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Web page provides pet owners with information on dog flu

Jim Barlow, Life Sciences Editor
217-333-5802; jebarlow@illinois.edu

10/13/2005


CHAMPAIGN, Ill. — The University of Illinois College of Veterinary Medicine has established a Web page with information about canine influenza, which has spread to pet dogs in 10 states after first being diagnosed in January 2004 at a Florida greyhound track. No cases have been reported in Illinois.

The flu strain involved is a mutation of an equine influenza virus and is not known to infect humans or poultry. The dog version of the virus, however, is highly contagious, can last for several weeks and potentially be fatal without treatment. Symptoms are similar to kennel cough, including sneezing, coughing and fever.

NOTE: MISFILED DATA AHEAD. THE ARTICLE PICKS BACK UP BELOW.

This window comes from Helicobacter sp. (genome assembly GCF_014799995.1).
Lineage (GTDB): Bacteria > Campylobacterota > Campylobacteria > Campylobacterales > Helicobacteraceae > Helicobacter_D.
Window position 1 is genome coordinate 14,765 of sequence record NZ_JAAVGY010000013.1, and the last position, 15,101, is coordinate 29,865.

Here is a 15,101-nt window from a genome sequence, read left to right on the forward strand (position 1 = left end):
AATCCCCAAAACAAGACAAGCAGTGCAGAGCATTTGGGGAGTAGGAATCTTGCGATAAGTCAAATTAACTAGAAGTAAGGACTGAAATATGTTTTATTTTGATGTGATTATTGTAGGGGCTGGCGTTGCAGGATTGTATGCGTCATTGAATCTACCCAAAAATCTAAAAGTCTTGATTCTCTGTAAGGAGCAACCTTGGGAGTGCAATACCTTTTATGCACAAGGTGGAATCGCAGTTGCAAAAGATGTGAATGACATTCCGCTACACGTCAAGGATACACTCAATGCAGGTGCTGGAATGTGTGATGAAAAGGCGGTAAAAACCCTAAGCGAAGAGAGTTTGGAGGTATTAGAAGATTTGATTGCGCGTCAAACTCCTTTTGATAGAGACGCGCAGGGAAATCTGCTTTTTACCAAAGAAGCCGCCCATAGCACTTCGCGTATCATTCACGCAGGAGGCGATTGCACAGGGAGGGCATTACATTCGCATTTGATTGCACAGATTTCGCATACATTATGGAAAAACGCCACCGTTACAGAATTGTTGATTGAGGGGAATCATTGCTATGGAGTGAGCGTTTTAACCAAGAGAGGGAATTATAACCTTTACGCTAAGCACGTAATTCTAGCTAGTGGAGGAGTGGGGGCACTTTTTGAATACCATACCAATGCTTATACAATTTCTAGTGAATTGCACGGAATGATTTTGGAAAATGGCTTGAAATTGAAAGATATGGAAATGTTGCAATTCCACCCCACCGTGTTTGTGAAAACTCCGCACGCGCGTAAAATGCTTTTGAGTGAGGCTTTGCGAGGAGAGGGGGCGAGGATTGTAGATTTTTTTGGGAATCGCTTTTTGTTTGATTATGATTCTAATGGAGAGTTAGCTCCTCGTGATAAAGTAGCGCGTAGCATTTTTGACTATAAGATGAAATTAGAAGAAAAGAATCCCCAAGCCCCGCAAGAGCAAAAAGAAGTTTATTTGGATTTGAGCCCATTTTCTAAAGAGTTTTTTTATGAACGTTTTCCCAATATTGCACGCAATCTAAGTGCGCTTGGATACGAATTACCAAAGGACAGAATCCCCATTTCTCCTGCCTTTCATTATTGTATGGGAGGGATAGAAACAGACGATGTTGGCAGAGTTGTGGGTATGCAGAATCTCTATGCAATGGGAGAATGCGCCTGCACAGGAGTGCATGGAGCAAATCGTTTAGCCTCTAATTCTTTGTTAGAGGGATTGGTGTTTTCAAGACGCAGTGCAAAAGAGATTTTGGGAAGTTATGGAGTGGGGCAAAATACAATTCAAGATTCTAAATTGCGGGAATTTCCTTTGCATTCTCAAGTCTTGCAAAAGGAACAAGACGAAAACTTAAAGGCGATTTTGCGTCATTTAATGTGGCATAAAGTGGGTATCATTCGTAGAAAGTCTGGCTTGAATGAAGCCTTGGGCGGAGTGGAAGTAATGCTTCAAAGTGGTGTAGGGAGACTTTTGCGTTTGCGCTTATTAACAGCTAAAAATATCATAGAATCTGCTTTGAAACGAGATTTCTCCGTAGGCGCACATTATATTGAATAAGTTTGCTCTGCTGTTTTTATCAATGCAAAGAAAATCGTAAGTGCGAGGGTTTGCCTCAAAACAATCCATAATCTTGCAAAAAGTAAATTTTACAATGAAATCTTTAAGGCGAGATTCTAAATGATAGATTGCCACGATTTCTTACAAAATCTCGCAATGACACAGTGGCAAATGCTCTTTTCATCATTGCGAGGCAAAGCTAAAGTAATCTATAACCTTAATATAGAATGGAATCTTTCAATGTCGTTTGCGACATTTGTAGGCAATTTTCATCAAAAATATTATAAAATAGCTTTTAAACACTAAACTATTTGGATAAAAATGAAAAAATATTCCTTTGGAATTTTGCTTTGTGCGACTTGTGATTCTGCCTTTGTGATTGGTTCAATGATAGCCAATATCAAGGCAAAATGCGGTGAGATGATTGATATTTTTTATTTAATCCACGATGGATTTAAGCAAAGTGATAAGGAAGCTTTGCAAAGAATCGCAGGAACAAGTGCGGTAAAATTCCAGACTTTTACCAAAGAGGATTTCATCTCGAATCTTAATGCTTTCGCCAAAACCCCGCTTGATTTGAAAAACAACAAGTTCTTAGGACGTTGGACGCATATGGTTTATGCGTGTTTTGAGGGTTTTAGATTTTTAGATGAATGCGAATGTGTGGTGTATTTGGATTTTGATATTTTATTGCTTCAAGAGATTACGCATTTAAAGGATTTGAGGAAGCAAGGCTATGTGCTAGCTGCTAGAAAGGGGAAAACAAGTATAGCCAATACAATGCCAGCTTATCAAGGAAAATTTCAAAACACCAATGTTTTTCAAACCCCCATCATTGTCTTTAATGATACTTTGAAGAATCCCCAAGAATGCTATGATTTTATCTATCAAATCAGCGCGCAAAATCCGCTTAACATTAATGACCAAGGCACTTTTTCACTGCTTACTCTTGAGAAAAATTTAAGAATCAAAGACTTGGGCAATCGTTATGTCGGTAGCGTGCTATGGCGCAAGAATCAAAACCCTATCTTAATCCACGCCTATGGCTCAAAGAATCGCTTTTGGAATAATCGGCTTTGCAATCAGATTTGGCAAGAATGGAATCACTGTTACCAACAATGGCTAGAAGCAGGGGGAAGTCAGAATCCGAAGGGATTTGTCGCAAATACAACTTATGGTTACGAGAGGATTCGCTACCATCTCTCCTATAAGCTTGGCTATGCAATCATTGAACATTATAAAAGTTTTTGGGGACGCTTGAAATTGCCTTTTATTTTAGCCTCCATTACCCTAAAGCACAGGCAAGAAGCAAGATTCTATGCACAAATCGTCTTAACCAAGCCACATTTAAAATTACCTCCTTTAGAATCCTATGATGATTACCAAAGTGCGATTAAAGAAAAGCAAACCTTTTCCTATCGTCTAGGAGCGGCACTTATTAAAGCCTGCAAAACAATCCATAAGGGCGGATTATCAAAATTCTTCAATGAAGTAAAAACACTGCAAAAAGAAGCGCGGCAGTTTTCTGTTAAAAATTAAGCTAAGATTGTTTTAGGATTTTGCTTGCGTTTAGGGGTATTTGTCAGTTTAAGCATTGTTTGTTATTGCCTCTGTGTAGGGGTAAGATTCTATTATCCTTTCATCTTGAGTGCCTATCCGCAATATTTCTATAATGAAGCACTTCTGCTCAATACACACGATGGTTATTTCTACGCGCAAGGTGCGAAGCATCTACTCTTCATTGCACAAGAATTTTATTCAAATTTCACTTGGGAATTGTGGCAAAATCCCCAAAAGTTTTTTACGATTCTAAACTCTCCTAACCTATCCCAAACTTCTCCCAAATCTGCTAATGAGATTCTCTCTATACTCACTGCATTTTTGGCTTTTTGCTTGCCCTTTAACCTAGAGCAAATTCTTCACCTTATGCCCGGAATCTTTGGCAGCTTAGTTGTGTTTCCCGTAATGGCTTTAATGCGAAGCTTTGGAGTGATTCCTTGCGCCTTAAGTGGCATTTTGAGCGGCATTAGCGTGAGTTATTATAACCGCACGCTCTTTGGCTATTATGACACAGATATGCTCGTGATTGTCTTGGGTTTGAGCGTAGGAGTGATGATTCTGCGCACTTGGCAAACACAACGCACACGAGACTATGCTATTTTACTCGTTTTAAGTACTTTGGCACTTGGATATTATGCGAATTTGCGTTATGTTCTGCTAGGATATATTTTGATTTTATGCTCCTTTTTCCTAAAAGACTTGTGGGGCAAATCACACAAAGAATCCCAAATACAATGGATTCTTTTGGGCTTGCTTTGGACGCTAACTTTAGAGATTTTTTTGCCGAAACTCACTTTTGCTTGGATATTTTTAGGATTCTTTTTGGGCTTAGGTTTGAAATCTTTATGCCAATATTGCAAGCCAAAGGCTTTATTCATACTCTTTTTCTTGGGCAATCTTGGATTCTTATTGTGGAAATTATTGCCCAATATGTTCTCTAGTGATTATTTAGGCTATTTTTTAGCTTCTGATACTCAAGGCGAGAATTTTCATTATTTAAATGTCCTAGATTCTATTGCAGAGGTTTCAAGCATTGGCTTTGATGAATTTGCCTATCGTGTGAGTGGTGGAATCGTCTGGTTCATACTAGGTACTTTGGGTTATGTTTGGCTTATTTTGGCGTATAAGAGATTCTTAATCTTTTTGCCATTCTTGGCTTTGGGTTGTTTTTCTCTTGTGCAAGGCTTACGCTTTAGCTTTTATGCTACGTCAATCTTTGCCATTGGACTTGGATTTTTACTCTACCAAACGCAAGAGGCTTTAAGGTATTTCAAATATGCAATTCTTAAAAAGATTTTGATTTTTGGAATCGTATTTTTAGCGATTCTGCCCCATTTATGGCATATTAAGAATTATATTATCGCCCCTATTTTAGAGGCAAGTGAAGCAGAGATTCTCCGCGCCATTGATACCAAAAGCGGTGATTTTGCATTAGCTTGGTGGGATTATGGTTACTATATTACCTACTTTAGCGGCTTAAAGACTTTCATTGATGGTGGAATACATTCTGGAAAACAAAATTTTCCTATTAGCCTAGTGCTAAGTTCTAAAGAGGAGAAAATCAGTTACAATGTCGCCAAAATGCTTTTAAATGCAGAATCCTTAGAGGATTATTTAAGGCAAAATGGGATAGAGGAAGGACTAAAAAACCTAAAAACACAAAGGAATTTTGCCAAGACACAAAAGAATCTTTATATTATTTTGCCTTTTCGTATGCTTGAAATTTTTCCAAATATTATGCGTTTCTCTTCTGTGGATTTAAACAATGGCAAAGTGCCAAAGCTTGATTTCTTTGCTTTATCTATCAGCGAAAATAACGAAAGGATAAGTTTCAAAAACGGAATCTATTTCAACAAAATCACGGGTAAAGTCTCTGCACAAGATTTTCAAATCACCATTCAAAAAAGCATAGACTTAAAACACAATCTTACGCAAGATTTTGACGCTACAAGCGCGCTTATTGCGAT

The Illinois Web site was created to provide dog owners with accurate information about the virus, said Tom Graves, chief of the college’s Veterinary Teaching Hospital and professor of veterinary clinical medicine.

“The important thing is that people not panic over this,” he said. “Canine flu is a new disease, so there is a lot we don’t know about it, but the mortality rate is very low, and many dogs don’t even get sick from it.”

Anyone who suspects a pet dog may have contracted the canine flu should consult a veterinarian. The college’s Web site notes that treatment has been successful in about 95 percent of known cases.